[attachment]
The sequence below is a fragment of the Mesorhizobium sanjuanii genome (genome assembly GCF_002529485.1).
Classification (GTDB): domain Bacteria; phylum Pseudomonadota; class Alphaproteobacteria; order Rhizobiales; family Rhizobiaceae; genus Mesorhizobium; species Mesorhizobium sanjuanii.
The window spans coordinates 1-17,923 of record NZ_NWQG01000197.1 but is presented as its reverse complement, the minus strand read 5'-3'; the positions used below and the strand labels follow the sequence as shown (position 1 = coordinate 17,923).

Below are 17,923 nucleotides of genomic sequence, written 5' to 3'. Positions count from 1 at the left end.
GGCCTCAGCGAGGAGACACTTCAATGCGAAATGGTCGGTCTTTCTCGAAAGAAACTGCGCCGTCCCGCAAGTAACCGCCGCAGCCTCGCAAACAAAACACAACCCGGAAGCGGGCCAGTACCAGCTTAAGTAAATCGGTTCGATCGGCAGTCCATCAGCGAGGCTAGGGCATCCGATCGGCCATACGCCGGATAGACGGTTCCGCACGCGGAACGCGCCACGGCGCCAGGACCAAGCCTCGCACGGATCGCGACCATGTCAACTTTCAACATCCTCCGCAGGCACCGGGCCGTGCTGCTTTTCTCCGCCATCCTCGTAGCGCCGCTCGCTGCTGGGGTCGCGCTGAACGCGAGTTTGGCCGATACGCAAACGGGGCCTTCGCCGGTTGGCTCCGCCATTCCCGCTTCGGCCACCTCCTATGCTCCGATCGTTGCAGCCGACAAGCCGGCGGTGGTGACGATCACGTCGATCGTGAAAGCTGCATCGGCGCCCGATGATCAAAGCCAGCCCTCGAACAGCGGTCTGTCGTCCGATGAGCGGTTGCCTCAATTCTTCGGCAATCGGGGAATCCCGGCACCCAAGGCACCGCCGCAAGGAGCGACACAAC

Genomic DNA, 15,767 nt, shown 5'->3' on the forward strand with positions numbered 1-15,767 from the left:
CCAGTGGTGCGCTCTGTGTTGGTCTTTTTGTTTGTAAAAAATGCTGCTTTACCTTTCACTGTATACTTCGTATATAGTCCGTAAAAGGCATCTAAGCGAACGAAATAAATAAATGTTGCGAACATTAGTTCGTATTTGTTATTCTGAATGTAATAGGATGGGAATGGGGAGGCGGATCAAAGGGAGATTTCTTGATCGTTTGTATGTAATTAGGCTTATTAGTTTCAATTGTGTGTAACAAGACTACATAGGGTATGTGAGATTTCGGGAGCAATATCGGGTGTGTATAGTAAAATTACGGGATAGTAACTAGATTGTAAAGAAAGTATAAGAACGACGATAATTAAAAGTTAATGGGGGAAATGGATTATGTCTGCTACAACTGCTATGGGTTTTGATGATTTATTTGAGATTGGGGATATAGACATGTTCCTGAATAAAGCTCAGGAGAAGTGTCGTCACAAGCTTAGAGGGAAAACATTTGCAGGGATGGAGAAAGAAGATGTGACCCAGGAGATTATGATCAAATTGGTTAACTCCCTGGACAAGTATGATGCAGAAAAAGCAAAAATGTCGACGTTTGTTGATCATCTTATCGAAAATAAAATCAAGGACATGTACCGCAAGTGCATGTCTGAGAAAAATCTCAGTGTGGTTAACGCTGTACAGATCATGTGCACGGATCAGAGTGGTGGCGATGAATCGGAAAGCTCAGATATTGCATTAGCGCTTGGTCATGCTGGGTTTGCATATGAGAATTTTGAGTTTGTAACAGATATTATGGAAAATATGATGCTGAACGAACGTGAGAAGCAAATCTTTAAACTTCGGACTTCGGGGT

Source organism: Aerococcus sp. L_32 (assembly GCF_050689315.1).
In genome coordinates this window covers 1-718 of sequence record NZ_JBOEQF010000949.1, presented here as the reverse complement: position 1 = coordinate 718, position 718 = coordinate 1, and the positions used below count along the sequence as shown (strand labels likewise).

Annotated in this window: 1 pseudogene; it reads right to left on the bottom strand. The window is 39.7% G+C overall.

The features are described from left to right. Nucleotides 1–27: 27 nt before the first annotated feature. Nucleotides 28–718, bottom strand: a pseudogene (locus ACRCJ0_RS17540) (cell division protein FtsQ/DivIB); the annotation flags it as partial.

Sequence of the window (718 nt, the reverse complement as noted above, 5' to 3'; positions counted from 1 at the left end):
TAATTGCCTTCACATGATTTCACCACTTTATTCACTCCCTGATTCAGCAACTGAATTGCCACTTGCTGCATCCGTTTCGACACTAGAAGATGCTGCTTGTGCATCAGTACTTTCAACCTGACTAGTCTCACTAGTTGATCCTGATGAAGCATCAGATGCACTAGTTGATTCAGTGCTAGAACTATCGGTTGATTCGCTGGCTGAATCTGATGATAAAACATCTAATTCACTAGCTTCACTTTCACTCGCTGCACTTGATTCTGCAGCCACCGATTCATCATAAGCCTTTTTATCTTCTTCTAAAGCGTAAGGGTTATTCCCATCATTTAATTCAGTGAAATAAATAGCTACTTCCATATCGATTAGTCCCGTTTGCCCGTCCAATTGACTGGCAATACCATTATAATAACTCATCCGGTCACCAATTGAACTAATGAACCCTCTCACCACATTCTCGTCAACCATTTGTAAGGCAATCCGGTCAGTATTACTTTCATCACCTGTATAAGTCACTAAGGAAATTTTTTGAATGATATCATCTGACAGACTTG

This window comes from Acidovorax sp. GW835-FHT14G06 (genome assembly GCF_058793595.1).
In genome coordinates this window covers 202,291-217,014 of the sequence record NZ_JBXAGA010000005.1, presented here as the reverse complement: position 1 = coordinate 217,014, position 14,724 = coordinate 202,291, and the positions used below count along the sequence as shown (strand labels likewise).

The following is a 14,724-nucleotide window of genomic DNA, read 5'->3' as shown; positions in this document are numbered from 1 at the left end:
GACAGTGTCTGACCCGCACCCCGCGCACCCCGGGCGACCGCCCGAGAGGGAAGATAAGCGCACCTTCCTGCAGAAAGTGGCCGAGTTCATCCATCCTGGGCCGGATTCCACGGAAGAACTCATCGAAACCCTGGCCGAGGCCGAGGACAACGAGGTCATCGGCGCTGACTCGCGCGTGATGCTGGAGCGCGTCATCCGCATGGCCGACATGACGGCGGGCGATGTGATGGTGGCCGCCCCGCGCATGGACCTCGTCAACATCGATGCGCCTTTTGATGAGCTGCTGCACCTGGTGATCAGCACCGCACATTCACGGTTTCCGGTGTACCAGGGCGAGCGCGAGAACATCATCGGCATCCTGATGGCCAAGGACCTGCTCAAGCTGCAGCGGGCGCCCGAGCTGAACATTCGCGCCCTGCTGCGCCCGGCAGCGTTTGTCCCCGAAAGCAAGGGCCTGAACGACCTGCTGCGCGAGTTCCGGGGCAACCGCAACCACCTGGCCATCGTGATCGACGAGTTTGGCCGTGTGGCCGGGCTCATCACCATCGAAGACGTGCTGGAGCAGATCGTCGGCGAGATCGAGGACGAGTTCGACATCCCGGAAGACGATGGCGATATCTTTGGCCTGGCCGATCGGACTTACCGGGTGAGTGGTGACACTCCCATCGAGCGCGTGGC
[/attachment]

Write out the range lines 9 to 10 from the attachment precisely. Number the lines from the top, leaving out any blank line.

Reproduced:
In genome coordinates this window covers 1-718 of sequence record NZ_JBOEQF010000949.1, presented here as the reverse complement: position 1 = coordinate 718, position 718 = coordinate 1, and the positions used below count along the sequence as shown (strand labels likewise).

Annotated in this window: 1 pseudogene; it reads right to left on the bottom strand. The window is 39.7% G+C overall.